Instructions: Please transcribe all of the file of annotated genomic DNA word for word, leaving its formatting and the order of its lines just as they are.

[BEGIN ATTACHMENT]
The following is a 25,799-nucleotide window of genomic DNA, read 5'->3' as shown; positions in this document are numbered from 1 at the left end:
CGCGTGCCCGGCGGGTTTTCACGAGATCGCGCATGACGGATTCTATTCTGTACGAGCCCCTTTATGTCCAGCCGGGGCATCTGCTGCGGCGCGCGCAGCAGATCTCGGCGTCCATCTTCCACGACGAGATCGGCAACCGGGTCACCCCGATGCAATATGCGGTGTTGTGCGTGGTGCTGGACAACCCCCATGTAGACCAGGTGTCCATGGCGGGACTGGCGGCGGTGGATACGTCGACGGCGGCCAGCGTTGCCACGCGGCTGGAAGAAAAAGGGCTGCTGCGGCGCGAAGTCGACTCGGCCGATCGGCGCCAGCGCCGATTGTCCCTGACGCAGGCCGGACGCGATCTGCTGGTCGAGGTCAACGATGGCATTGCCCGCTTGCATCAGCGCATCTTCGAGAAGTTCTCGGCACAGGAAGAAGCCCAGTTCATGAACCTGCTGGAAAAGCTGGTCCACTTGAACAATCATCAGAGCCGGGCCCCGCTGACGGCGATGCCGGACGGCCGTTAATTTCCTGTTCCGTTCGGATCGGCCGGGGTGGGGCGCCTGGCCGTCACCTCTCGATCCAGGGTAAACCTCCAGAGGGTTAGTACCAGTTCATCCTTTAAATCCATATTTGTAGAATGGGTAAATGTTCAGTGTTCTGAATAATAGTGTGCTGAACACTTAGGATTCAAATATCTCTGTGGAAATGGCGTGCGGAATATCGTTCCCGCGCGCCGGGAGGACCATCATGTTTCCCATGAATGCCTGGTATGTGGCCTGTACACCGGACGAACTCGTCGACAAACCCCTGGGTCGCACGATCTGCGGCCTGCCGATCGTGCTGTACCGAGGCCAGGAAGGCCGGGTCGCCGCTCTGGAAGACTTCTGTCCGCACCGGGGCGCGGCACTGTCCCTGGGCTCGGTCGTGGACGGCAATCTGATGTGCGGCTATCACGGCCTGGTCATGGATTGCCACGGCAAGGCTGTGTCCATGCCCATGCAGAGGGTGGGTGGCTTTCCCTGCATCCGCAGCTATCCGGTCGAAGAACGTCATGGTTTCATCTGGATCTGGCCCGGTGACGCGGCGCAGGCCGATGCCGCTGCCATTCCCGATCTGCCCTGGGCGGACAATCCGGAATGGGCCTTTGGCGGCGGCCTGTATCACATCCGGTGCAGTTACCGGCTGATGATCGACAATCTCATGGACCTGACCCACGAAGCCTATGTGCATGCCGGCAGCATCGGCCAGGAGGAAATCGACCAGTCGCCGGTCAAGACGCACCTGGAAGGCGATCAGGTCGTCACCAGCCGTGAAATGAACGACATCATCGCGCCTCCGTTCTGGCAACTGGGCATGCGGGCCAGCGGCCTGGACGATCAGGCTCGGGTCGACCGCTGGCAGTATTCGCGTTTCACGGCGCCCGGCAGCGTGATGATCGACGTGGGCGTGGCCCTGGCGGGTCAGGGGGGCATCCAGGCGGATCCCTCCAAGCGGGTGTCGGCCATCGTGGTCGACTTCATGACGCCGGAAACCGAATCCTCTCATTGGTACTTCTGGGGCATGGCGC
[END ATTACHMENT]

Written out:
The following is a 25,799-nucleotide window of genomic DNA, read 5'->3' as shown; positions in this document are numbered from 1 at the left end:
CGCGTGCCCGGCGGGTTTTCACGAGATCGCGCATGACGGATTCTATTCTGTACGAGCCCCTTTATGTCCAGCCGGGGCATCTGCTGCGGCGCGCGCAGCAGATCTCGGCGTCCATCTTCCACGACGAGATCGGCAACCGGGTCACCCCGATGCAATATGCGGTGTTGTGCGTGGTGCTGGACAACCCCCATGTAGACCAGGTGTCCATGGCGGGACTGGCGGCGGTGGATACGTCGACGGCGGCCAGCGTTGCCACGCGGCTGGAAGAAAAAGGGCTGCTGCGGCGCGAAGTCGACTCGGCCGATCGGCGCCAGCGCCGATTGTCCCTGACGCAGGCCGGACGCGATCTGCTGGTCGAGGTCAACGATGGCATTGCCCGCTTGCATCAGCGCATCTTCGAGAAGTTCTCGGCACAGGAAGAAGCCCAGTTCATGAACCTGCTGGAAAAGCTGGTCCACTTGAACAATCATCAGAGCCGGGCCCCGCTGACGGCGATGCCGGACGGCCGTTAATTTCCTGTTCCGTTCGGATCGGCCGGGGTGGGGCGCCTGGCCGTCACCTCTCGATCCAGGGTAAACCTCCAGAGGGTTAGTACCAGTTCATCCTTTAAATCCATATTTGTAGAATGGGTAAATGTTCAGTGTTCTGAATAATAGTGTGCTGAACACTTAGGATTCAAATATCTCTGTGGAAATGGCGTGCGGAATATCGTTCCCGCGCGCCGGGAGGACCATCATGTTTCCCATGAATGCCTGGTATGTGGCCTGTACACCGGACGAACTCGTCGACAAACCCCTGGGTCGCACGATCTGCGGCCTGCCGATCGTGCTGTACCGAGGCCAGGAAGGCCGGGTCGCCGCTCTGGAAGACTTCTGTCCGCACCGGGGCGCGGCACTGTCCCTGGGCTCGGTCGTGGACGGCAATCTGATGTGCGGCTATCACGGCCTGGTCATGGATTGCCACGGCAAGGCTGTGTCCATGCCCATGCAGAGGGTGGGTGGCTTTCCCTGCATCCGCAGCTATCCGGTCGAAGAACGTCATGGTTTCATCTGGATCTGGCCCGGTGACGCGGCGCAGGCCGATGCCGCTGCCATTCCCGATCTGCCCTGGGCGGACAATCCGGAATGGGCCTTTGGCGGCGGCCTGTATCACATCCGGTGCAGTTACCGGCTGATGATCGACAATCTCATGGACCTGACCCACGAAGCCTATGTGCATGCCGGCAGCATCGGCCAGGAGGAAATCGACCAGTCGCCGGTCAAGACGCACCTGGAAGGCGATCAGGTCGTCACCAGCCGTGAAATGAACGACATCATCGCGCCTCCGTTCTGGCAACTGGGCATGCGGGCCAGCGGCCTGGACGATCAGGCTCGGGTCGACCGCTGGCAGTATTCGCGTTTCACGGCGCCCGGCAGCGTGATGATCGACGTGGGCGTGGCCCTGGCGGGTCAGGGGGGCATCCAGGCGGATCCCTCCAAGCGGGTGTCGGCCATCGTGGTCGACTTCATGACGCCGGAAACCGAATCCTCTCATTGGTACTTCTGGGGCATGGCGC